Poor infrastructure also makes it difficult to access markets and services, such as agriculture, education, health, technology, and communication, and contributes to higher prices and post-harvest losses (pests and diseases), and food and nutrient losses.
Poor infrastructure in rural areas also limits the availability of a variety of nutritious food produced elsewhere, resulting in food consumption remaining dominated by maize.
Another driver is said to be the high poverty and unemployment rates
which limit the capacity of the population to afford diverse, nutritious food and to access adequate water, sanitation, and hygiene (WASH) facilities, contributing to food security and nutrition challenges.
The profile states that according to the World Bank, the lack of adequate job opportunities is one of the leading developmental challenges facing Eswatini, and a major contributor to the substantial proportion of the population living below the national poverty line.
Another driver is increasing urbanization and changing family
structure which has had a notable impact on consumption habits in recent years.
The tendency among urban consumers to shy away from traditional, nutritious, and varied foods to more highly processed convenience foods, high in sugar and fat, has implications for public health and the transformation of food systems.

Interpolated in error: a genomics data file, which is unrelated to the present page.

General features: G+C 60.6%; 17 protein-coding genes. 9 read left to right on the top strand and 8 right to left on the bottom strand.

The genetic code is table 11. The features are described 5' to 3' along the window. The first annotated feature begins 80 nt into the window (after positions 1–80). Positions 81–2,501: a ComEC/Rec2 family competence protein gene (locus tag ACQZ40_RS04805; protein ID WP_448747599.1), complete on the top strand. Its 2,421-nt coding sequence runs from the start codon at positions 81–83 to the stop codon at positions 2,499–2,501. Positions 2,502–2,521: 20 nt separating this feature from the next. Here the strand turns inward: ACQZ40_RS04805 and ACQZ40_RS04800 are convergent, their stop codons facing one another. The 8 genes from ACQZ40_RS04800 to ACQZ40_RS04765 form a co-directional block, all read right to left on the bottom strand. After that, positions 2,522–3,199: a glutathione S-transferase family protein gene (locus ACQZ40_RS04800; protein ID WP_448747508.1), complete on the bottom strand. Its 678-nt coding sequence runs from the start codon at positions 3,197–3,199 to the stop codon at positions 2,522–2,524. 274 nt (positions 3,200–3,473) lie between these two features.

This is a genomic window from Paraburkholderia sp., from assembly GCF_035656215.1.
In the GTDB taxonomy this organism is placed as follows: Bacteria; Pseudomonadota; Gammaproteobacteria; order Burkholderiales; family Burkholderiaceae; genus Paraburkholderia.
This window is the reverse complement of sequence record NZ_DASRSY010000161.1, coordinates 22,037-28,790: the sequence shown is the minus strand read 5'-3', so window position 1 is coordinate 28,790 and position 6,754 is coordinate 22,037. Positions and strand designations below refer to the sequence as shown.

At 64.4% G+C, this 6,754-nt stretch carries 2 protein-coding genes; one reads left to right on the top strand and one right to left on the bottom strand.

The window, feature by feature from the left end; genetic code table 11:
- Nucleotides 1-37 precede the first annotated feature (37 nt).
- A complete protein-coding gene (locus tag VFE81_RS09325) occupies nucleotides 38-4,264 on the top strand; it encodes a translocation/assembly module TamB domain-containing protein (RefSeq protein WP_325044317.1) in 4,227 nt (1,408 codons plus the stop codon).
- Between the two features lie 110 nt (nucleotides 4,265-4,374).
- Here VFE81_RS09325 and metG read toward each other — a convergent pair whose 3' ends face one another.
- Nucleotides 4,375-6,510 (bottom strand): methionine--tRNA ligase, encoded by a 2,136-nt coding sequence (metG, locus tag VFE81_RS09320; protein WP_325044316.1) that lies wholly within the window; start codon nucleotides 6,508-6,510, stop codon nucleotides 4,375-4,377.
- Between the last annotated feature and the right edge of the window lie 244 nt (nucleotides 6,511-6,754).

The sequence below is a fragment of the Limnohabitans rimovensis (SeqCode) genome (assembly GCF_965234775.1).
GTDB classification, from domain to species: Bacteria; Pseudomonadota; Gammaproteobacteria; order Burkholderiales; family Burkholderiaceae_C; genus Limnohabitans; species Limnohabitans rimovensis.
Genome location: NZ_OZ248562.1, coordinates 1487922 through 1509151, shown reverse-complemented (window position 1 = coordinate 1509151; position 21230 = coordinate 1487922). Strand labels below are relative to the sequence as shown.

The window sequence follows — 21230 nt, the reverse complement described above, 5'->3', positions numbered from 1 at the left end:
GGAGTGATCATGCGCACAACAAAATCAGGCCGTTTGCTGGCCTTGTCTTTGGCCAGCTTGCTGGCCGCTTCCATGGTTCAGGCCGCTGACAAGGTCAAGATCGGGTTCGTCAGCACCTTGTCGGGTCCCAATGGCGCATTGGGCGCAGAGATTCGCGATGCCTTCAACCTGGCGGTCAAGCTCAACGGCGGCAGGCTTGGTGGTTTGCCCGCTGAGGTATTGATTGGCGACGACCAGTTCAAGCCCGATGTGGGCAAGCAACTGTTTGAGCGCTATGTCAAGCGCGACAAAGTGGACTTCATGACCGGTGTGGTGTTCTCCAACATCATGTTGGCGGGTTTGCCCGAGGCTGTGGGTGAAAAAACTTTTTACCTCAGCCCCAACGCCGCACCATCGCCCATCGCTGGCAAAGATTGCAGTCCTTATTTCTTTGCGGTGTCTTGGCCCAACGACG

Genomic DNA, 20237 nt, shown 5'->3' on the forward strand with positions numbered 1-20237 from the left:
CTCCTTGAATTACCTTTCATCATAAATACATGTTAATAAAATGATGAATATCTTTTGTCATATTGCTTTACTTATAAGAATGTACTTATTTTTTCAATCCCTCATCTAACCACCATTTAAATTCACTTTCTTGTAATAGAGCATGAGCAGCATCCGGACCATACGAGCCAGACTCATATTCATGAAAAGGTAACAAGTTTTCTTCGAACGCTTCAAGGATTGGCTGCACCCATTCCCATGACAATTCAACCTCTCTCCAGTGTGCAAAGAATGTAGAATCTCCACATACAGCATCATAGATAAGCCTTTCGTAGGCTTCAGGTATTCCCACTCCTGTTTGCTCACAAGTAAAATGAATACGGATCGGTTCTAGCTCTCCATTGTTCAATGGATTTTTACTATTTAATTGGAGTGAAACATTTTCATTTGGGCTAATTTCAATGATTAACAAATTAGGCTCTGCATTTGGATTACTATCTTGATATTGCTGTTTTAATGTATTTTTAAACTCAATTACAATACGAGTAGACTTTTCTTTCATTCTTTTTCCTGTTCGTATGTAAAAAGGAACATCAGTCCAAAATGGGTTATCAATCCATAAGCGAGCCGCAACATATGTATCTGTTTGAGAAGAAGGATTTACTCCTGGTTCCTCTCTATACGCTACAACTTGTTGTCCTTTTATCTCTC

Changes in family structure, including women working, have also contributed to changes in dietary patterns by reducing the time available to produce nutritious, varied, but labour-intensive meals from scratch.
The profile states that better food security and nutrition remains a priority in improving the lives of many segments of the Eswatini population. This is particularly urgent among rural households on customary land that lack access to resources and development, and for unemployed and marginalized communities in urban peripheries.
“From a policy perspective, multisectoral cooperation among various governmental institutions is required to improve and strengthen the food security and nutrition situation in Eswatini and it should be accompanied by effective implementation to ensure delivery,” the report states.
It was argued that there should be support for a strategic and policy focus and strengthen institutions (including budgets), investments in diversification and sustainable agricultural production practices and technologies, to support rural communities – especially those on customary land – to improve their food security and nutrition situation, combined with concerted multisectoral efforts and investments to address issues related to land tenure, health, and infrastructure, among others.
The profile also states that value chain development and diversifying agricultural production have the potential to increase the availability, affordability, and accessibility of diverse and nutritious food.
“As a major contribution to the agricultural sector, it can help improve food security and nutrition. This is also a prime rationale for the country’s strategy to increase economic growth in an equitable manner and diversify smallholder agriculture, increase incomes and resilience,” the profile states.